Rethinking Syria and the claptrap of anti-imperialism

Five years on, Syria’s tragic civil war has become the worst humanitarian crisis of our time. Roughly half of the country’s pre-war population (over 11 million people out of 20+ million), have been killed or uprooted from their homes, spawning a refugee crisis of unparalleled proportions in neighboring countries of Jordan, Iraq, Jordan, Lebanon and Turkey, and those desperately fleeing to Europe.

The ongoing tragedy cannot yet be quantified materially, not to mention the psychological trauma that will live for at least a generation. What can be detected, however, is an ongoing rehabilitation and implementation of a retrograde anti-imperialism. An analytical lens contaminated by a bygone Stalinism, its pernicious ideological scaffolding has been employed by many on the Left to various degrees in what essentially amounts to giving cover to war crimes carried out by Assad and Russia. Invariably, one only has to recall the similar ideological dilemmas confronted the Left during the epoch of the Cold War: Hungary in 1956, Czechoslovakia in 1968, Afghanistan in 1979, Poland in 1981 and so on. No doubt, it is Syria today which has become a deep fault line; a true litmus test for the future of any progressive movement rooted in internationalism during a time of escalating barbarism.

“So, how do I avoid succumbing to anti-imperialist reductionism?” you ask. Fortunately, correctives exist, albeit in short supply. It goes without saying, but speaking to Syrians is a radical start. You’d be amazed at how much they have to say about their own country and the repressive regime they and their families deal(t) with.

If reading is up your alley, these books published in 2016 are well worth recommending:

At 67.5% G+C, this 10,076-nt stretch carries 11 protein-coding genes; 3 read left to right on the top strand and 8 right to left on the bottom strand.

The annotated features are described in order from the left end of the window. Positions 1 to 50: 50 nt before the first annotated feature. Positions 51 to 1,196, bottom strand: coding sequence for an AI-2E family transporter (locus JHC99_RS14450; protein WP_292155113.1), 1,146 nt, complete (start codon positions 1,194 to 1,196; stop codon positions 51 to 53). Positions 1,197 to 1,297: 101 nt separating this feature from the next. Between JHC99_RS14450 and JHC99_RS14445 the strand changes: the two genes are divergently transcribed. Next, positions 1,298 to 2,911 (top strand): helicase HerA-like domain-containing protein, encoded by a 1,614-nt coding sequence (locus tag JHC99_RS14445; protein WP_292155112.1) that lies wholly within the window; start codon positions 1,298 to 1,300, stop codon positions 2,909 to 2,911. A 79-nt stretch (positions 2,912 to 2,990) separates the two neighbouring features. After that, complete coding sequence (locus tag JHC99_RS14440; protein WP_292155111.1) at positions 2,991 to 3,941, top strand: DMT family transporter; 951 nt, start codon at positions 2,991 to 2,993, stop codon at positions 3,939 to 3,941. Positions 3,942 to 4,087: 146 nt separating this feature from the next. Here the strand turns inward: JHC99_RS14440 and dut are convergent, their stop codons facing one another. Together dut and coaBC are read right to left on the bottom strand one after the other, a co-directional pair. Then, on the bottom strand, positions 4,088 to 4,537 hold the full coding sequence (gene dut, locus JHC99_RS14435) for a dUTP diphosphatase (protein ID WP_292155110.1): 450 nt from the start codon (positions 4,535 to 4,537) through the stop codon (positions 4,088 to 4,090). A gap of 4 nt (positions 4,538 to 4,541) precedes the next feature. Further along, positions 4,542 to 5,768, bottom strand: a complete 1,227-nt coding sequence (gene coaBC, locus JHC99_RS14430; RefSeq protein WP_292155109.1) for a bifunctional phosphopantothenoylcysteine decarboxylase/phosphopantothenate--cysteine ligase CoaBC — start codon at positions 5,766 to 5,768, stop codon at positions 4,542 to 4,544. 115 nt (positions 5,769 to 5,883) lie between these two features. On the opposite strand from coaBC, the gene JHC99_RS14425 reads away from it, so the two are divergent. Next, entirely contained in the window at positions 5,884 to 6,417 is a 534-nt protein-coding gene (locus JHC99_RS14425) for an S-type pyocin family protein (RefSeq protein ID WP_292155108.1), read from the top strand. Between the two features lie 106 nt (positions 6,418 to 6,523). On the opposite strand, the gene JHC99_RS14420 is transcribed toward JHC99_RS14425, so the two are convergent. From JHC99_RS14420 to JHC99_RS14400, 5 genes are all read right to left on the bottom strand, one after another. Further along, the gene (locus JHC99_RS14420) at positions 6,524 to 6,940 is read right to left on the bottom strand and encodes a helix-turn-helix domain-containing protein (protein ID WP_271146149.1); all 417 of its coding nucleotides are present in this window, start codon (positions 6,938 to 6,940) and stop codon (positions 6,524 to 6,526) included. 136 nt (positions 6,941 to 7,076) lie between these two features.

Notable social media-inspired posts can also fill in as a remedy for those inflicted with the dissonance of Eastern-bloc fetishism, Cambridge professor Priyamvada Gopal’s “Anti-Imperialism: A Short Guide in 7 Steps”, succinctly dismantles simplistic binaries and unresolved eurocentrisms, while Electronic Intifada co-founder Laurie King’s litany of statements clearly demarcate the kind of positions anyone considered a ‘progressive’ should embrace:

1. Ideological purity is out of place when discussing this.
2. The primary imperialist actor on the scene at present is Russia.
3. The Assad regime is not pro-Palestinian or even Arab nationalist. They are human rights abusers of the first order.
4. Anyone who is not living/has not lived under the terror of the Syrian state should not tell those who have how wrong/stupid/coopted they are for resisting a murderous regime.”He who counts the blows of the tyrant’s stick is not the same as he who eats them.”
5. It’s a failure of vision to assert that there are only 2 choices: the regime or ISIS.
6. Syrians have agency. If you deny that, you are part of this problem.
7. Being against the regime does not mean one is ipso facto an American imperialist.
8. There is more under heaven and earth than is dreamt of in your (outdated, narrow political) philosophies.
9. Children’s deaths should upset you much more than political point scoring. If they don’t, your soul is in peril.
10. The left has embarrassed and nauseated me once again.
11. I remain a leftist, in search of a new discourse.



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